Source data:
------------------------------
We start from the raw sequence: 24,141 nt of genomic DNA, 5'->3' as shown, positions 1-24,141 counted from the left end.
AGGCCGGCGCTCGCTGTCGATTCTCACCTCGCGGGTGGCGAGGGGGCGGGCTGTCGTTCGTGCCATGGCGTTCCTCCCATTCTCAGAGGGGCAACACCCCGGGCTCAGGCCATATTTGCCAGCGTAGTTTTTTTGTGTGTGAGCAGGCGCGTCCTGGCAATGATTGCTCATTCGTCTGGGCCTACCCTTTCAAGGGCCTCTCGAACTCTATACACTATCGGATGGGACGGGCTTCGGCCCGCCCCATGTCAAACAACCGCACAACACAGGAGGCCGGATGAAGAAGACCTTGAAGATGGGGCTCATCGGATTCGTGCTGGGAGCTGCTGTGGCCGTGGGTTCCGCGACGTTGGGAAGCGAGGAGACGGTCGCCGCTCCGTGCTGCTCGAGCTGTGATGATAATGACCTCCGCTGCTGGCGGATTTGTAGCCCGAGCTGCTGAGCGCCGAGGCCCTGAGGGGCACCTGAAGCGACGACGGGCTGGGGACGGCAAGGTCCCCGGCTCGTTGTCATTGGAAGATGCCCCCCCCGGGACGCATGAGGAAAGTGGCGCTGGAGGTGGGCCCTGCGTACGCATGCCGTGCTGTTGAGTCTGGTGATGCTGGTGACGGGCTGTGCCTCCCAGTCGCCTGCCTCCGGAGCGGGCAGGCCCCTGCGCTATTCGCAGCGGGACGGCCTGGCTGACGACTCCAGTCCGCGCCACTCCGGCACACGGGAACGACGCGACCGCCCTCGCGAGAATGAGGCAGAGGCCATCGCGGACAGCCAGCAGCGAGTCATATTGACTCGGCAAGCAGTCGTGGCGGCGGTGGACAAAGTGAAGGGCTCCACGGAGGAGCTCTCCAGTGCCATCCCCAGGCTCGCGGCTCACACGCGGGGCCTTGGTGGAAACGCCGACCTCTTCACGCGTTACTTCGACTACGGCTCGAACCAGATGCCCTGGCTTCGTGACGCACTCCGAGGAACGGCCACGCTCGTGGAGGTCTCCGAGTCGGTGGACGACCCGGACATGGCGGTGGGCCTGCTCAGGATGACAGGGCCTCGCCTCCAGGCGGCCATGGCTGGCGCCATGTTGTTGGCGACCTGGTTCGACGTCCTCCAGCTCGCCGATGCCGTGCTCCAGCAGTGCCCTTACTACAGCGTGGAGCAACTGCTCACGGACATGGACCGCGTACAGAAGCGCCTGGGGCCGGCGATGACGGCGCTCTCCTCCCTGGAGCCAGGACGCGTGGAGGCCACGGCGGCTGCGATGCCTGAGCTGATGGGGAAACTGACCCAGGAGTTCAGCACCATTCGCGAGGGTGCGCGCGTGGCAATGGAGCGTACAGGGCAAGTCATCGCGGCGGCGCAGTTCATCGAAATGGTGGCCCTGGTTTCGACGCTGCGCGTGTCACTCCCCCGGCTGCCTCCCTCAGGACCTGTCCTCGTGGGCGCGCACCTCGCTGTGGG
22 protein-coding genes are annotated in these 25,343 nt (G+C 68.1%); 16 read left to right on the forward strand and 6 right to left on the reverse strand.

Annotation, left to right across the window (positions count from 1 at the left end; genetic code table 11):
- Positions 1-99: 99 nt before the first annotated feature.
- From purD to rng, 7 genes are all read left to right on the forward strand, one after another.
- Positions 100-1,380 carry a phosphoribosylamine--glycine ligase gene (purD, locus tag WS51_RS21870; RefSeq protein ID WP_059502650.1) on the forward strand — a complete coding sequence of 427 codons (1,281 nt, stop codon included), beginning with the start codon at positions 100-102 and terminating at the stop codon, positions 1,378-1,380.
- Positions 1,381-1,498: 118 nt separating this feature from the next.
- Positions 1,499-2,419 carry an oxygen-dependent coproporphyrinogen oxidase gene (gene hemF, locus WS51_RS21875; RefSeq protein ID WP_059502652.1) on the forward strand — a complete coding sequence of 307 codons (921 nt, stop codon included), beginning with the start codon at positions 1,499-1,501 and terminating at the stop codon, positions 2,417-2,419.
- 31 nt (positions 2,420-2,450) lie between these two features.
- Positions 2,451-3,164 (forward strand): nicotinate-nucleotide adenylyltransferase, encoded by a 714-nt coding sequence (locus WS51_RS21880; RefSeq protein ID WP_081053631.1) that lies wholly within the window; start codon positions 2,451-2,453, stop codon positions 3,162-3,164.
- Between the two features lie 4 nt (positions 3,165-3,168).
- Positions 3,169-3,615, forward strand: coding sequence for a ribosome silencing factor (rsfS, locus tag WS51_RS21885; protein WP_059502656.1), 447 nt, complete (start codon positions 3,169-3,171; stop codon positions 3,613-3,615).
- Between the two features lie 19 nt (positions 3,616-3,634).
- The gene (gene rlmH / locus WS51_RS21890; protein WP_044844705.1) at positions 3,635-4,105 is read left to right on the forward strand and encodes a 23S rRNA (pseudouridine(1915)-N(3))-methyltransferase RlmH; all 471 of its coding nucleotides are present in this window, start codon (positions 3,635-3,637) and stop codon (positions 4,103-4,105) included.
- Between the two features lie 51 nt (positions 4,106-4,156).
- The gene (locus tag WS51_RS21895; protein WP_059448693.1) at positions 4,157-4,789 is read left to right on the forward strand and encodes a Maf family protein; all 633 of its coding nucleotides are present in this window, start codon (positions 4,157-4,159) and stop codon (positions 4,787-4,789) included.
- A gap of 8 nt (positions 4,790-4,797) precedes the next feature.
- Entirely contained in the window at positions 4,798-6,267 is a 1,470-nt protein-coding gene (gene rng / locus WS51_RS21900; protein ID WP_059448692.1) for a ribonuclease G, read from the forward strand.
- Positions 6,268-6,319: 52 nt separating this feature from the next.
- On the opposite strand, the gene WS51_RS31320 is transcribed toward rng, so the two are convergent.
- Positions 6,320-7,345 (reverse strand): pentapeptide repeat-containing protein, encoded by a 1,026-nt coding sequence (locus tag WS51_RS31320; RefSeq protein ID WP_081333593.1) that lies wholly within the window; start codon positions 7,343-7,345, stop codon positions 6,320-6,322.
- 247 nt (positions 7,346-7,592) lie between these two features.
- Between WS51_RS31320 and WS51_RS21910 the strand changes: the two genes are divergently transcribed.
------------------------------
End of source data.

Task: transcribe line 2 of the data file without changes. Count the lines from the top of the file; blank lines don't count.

AGGCCGGCGCTCGCTGTCGATTCTCACCTCGCGGGTGGCGAGGGGGCGGGCTGTCGTTCGTGCCATGGCGTTCCTCCCATTCTCAGAGGGGCAACACCCCGGGCTCAGGCCATATTTGCCAGCGTAGTTTTTTTGTGTGTGAGCAGGCGCGTCCTGGCAATGATTGCTCATTCGTCTGGGCCTACCCTTTCAAGGGCCTCTCGAACTCTATACACTATCGGATGGGACGGGCTTCGGCCCGCCCCATGTCAAACAACCGCACAACACAGGAGGCCGGATGAAGAAGACCTTGAAGATGGGGCTCATCGGATTCGTGCTGGGAGCTGCTGTGGCCGTGGGTTCCGCGACGTTGGGAAGCGAGGAGACGGTCGCCGCTCCGTGCTGCTCGAGCTGTGATGATAATGACCTCCGCTGCTGGCGGATTTGTAGCCCGAGCTGCTGAGCGCCGAGGCCCTGAGGGGCACCTGAAGCGACGACGGGCTGGGGACGGCAAGGTCCCCGGCTCGTTGTCATTGGAAGATGCCCCCCCCGGGACGCATGAGGAAAGTGGCGCTGGAGGTGGGCCCTGCGTACGCATGCCGTGCTGTTGAGTCTGGTGATGCTGGTGACGGGCTGTGCCTCCCAGTCGCCTGCCTCCGGAGCGGGCAGGCCCCTGCGCTATTCGCAGCGGGACGGCCTGGCTGACGACTCCAGTCCGCGCCACTCCGGCACACGGGAACGACGCGACCGCCCTCGCGAGAATGAGGCAGAGGCCATCGCGGACAGCCAGCAGCGAGTCATATTGACTCGGCAAGCAGTCGTGGCGGCGGTGGACAAAGTGAAGGGCTCCACGGAGGAGCTCTCCAGTGCCATCCCCAGGCTCGCGGCTCACACGCGGGGCCTTGGTGGAAACGCCGACCTCTTCACGCGTTACTTCGACTACGGCTCGAACCAGATGCCCTGGCTTCGTGACGCACTCCGAGGAACGGCCACGCTCGTGGAGGTCTCCGAGTCGGTGGACGACCCGGACATGGCGGTGGGCCTGCTCAGGATGACAGGGCCTCGCCTCCAGGCGGCCATGGCTGGCGCCATGTTGTTGGCGACCTGGTTCGACGTCCTCCAGCTCGCCGATGCCGTGCTCCAGCAGTGCCCTTACTACAGCGTGGAGCAACTGCTCACGGACATGGACCGCGTACAGAAGCGCCTGGGGCCGGCGATGACGGCGCTCTCCTCCCTGGAGCCAGGACGCGTGGAGGCCACGGCGGCTGCGATGCCTGAGCTGATGGGGAAACTGACCCAGGAGTTCAGCACCATTCGCGAGGGTGCGCGCGTGGCAATGGAGCGTACAGGGCAAGTCATCGCGGCGGCGCAGTTCATCGAAATGGTGGCCCTGGTTTCGACGCTGCGCGTGTCACTCCCCCGGCTGCCTCCCTCAGGACCTGTCCTCGTGGGCGCGCACCTCGCTGTGGG